Hamilton Native Tony Neaves Shares His Paralympic Experience

By MARK VOSBURGH

When Nancy Stevens moved to Summit County, Colo., 21 years ago, her guide dog kept bringing her to the door of the same shop. Blind since birth, Stevens, 52, finally went inside and discovered that the door entered a bike-store owned by Tony Neaves.

Her dog obviously sensed something about Neaves.   Stevens needed some work done on her tandem bike, and she needed a strong able-bodied person to ride it with her. It turned out the Neaves could do both.

“Tony was great because he would call me and say ‘Hey, I’m free this evening do you want to go for a bike ride?’ ” Stevens said. “It was so nice because I didn’t have to coordinate it.”

Thus began a relationship that would continue into 1993 when Stevens came to West Yellowstone with Neaves as her guide to try out for the Lillehammer Paralympic Games. “We didn’t know what we were doing yet, and we didn’t quite make it that year,” Neaves said.

Nancy Stevens and Tony Neaves

Stevens and Neaves at one of their many races leading up to Nagano. (Courtesyphoto)

For the next four years, the duo raced in the U.S., Sweden and Norway.   By 1998 they had built their racing communication skills to the point where the duo went to Lake Placid and won gold and qualified for the Winter Paralympic Games in Nagano, Japan.

They describe the moment as the race of a lifetime, where 4,000 people crowded around a 5-kilometer loop yelling Nancy’s name. It was so loud, she had trouble hearing Neaves’ commands on their electronic communications system.

Fast-forward to May 2013, when several U.S. Paralympics Biathlon coaches approached Stevens. Fifteen years after their last race, Neaves received an “out-of-the-blue” call from Stevens, announcing that she was coming out of “retirement” to compete in biathlon in West Yellowstone. By the way, would Tony be her guide?

Neaves, who now lives in Montana’s Bitterroot Valley and operates the Como Ski Trails, agreed, and the racers competed in the adaptive biathlon sprint in West Yellowstone.

The only woman in her class, Stevens won the 6 k race in 36:14 with 4-for-10 shooting. Disappointed with her first round, in which she missed four out of five, Stevens was pleased with hit three targets on the second stage. Overall, she was glad to be back.

Paralympic Pain Nancy Stevens and Tony Neaves

The reunited Paralympic pair, Nancy Stevens and Tony Neaves at the finish line of the adaptive biathlon race at the 2013 West Yellowstone Festival onWednesday.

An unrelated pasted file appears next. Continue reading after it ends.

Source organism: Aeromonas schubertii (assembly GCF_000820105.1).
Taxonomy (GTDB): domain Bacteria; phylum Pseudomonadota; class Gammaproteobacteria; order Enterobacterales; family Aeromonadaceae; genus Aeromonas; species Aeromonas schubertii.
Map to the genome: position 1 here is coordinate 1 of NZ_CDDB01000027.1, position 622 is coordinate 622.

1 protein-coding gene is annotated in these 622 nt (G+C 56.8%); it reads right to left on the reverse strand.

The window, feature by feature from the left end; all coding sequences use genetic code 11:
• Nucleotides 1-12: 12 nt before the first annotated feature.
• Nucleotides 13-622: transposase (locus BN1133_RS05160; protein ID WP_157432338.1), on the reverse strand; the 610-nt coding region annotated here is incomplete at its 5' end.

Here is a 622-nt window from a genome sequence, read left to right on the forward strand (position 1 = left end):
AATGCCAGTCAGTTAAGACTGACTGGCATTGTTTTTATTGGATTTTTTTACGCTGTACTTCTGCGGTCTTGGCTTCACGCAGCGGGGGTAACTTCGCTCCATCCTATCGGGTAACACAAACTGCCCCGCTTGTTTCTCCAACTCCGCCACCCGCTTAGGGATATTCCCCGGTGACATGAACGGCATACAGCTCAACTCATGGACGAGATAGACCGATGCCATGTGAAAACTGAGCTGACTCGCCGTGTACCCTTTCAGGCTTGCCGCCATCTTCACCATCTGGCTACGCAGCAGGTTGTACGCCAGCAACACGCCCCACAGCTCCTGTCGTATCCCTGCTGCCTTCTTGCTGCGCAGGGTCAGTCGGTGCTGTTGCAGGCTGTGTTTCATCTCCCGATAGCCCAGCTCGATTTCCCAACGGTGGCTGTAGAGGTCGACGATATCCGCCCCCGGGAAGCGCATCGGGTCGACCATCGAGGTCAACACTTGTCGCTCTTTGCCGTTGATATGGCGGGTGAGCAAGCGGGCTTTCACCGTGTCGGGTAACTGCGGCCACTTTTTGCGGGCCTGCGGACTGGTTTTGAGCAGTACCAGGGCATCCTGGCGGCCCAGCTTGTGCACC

On her first day in West Yellowstone, Stevens and Neaves were in the warming hut when 2010 Olympian and the winner of this year’s American Birkebeiner marathon Caitlin Gregg walked in.  Another reunion was about to happen.

“Hey, weren’t you at Lake Placid in 1998 and aren’t you Nancy Stevens?” asked Gregg.  Gregg reminded Stevens that they had met in Lake Placid when Gregg was a 16 -year-old junior racer.

U.S. Olympian Caitlin Gregg racing in West Yellowstone.  Gregg was inspired to race by Paralympians Nancy Stevens and Tony Neaves.

U.S. Olympian Caitlin Gregg racing in West Yellowstone. Gregg was inspired to race by Paralympians Nancy Stevens and TonyNeaves.

Gregg said she would never forget Stevens, the Paralympian, taking the time talk to her give her encouragement to go for her Olympic dream.

The 2014 Winter Paralympic Games will be held in Sochi, Russia March 7- 16, 2014.  Mark Vosburgh will be providing coverage of the U.S. and Canadian Paralympic Nordic teams for FasterSkier Magazine.

Paralympians Neaves & Stevens

A goal achieved: Paralympians Neaves and Stevens (second row, fourth and fifth from right). (Courtesyphoto)

Stevens and Neaves meet President Clinton

A perk of being Paralympians, Nancy Stevens and Tony Neaves meet then-President Bill Clinton. (Courtesyphoto)

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Mark Vosburgh is a fourth-generation Montanan from Boulder and a 26-year resident of Missoula. He’s worked as a chemical engineer, backcountry ski guide, and wildfire scientist. He plays in several local bluegrass bands and enjoys the usual assortment of Missoula’s great outdoor opportunities. Check out the Ski It Missoula archives for more ski posts by Mark and more local skiers.